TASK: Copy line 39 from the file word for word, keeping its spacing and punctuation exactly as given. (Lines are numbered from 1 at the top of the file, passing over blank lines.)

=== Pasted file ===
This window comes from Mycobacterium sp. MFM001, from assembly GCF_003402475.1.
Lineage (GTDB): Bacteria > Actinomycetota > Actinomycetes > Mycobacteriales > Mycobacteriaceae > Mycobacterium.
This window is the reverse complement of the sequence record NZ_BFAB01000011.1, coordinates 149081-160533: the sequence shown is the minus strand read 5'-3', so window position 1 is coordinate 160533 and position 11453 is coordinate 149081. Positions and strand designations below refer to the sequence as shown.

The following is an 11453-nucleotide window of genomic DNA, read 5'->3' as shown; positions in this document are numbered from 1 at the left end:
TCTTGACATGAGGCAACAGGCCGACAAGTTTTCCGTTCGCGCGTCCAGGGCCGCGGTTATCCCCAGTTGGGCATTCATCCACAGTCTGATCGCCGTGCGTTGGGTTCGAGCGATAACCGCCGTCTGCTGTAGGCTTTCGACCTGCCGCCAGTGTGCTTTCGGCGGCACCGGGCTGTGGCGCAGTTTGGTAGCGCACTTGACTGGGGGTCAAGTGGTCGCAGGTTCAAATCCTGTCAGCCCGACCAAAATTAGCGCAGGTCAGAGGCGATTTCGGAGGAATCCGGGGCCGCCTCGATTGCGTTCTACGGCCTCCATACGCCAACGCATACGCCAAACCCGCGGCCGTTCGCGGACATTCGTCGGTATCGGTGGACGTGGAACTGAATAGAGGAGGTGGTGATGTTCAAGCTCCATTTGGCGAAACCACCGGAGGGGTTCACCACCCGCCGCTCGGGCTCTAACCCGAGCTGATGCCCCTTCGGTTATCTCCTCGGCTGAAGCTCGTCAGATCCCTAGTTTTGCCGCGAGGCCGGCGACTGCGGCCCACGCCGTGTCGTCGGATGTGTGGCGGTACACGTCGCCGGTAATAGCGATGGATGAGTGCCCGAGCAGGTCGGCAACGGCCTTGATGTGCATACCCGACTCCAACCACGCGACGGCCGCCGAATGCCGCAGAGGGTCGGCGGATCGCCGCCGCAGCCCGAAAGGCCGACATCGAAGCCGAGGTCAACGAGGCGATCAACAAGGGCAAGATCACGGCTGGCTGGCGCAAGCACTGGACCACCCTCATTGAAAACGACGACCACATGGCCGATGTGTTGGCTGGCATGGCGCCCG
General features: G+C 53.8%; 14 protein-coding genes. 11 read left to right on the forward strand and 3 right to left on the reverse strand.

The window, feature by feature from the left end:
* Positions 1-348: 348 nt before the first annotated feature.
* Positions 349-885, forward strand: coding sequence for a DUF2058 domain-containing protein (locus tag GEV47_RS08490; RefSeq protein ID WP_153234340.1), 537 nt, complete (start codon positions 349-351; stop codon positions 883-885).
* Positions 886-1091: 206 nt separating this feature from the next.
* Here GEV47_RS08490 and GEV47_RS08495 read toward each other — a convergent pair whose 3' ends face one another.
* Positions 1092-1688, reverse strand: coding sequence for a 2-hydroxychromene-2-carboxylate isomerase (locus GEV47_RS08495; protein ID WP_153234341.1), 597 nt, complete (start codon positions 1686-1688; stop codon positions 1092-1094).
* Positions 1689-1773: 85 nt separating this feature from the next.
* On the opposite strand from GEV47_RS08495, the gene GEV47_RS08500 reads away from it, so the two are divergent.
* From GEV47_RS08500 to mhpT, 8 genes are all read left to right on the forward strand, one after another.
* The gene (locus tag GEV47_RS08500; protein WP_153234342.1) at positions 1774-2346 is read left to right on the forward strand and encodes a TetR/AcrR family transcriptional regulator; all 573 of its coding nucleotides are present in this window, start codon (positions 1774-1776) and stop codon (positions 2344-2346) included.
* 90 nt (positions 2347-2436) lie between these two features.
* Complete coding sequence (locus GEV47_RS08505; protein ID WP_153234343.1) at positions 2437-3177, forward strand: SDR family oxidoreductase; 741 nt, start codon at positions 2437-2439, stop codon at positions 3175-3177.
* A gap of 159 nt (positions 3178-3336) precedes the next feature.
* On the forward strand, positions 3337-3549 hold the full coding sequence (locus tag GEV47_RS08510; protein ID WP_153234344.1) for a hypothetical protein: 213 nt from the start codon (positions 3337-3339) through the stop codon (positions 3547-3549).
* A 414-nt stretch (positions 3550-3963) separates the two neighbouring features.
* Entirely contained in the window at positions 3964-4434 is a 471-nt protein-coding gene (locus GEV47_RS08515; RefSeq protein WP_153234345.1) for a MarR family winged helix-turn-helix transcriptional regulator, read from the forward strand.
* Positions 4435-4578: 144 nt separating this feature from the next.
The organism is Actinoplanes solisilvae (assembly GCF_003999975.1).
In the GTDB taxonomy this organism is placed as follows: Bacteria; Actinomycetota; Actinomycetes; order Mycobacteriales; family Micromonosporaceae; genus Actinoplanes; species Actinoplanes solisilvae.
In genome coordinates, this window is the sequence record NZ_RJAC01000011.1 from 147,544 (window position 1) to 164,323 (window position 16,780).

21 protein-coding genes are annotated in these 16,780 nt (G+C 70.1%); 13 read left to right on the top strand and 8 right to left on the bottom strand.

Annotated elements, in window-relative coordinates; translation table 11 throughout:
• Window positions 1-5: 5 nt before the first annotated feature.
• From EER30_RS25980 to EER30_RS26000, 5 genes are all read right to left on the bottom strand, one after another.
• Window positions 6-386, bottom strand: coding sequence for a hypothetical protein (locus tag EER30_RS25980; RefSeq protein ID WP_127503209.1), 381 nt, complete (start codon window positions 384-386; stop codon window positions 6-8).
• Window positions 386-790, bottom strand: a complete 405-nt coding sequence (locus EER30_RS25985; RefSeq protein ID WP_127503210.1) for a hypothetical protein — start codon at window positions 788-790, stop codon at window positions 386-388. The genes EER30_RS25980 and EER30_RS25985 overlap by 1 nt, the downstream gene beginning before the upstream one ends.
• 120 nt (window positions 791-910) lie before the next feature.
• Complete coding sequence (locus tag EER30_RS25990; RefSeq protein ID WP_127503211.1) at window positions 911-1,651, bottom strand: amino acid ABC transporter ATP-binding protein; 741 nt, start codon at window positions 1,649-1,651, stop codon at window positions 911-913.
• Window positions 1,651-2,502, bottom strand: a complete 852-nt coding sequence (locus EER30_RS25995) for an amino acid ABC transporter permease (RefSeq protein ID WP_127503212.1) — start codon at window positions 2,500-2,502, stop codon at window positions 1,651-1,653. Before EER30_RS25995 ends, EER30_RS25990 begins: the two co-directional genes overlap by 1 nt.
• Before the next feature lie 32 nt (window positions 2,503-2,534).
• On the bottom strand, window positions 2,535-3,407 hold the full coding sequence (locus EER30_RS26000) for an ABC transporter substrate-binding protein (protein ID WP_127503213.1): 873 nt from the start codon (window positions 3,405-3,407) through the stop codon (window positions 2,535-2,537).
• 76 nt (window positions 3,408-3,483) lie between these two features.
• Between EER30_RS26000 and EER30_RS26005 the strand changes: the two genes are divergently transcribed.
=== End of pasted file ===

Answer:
• Between EER30_RS26000 and EER30_RS26005 the strand changes: the two genes are divergently transcribed.